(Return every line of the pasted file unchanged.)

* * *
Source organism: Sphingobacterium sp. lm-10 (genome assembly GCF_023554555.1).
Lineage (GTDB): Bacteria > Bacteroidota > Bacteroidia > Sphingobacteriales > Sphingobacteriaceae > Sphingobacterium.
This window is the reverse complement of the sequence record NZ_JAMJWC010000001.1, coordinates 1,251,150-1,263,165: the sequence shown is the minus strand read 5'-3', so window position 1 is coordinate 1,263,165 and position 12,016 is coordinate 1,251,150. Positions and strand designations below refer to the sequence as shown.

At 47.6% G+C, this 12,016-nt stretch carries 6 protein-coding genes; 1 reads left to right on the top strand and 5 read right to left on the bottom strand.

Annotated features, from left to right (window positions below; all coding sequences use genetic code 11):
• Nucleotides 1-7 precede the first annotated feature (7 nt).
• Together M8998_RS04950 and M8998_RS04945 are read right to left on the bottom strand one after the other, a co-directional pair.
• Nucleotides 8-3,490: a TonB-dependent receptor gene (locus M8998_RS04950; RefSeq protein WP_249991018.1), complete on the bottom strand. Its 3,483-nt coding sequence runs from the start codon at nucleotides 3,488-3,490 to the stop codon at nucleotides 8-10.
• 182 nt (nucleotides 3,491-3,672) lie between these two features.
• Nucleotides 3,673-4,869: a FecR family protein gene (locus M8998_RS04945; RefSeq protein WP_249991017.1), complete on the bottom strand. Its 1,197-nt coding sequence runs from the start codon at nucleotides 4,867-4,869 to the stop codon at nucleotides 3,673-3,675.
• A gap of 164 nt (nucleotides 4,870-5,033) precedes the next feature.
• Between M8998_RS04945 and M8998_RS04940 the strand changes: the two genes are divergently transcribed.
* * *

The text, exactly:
Source organism: Sphingobacterium sp. lm-10 (genome assembly GCF_023554555.1).
Lineage (GTDB): Bacteria > Bacteroidota > Bacteroidia > Sphingobacteriales > Sphingobacteriaceae > Sphingobacterium.
This window is the reverse complement of the sequence record NZ_JAMJWC010000001.1, coordinates 1,251,150-1,263,165: the sequence shown is the minus strand read 5'-3', so window position 1 is coordinate 1,263,165 and position 12,016 is coordinate 1,251,150. Positions and strand designations below refer to the sequence as shown.

At 47.6% G+C, this 12,016-nt stretch carries 6 protein-coding genes; 1 reads left to right on the top strand and 5 read right to left on the bottom strand.

Annotated features, from left to right (window positions below; all coding sequences use genetic code 11):
• Nucleotides 1-7 precede the first annotated feature (7 nt).
• Together M8998_RS04950 and M8998_RS04945 are read right to left on the bottom strand one after the other, a co-directional pair.
• Nucleotides 8-3,490: a TonB-dependent receptor gene (locus M8998_RS04950; RefSeq protein WP_249991018.1), complete on the bottom strand. Its 3,483-nt coding sequence runs from the start codon at nucleotides 3,488-3,490 to the stop codon at nucleotides 8-10.
• 182 nt (nucleotides 3,491-3,672) lie between these two features.
• Nucleotides 3,673-4,869: a FecR family protein gene (locus M8998_RS04945; RefSeq protein WP_249991017.1), complete on the bottom strand. Its 1,197-nt coding sequence runs from the start codon at nucleotides 4,867-4,869 to the stop codon at nucleotides 3,673-3,675.
• A gap of 164 nt (nucleotides 4,870-5,033) precedes the next feature.
• Between M8998_RS04945 and M8998_RS04940 the strand changes: the two genes are divergently transcribed.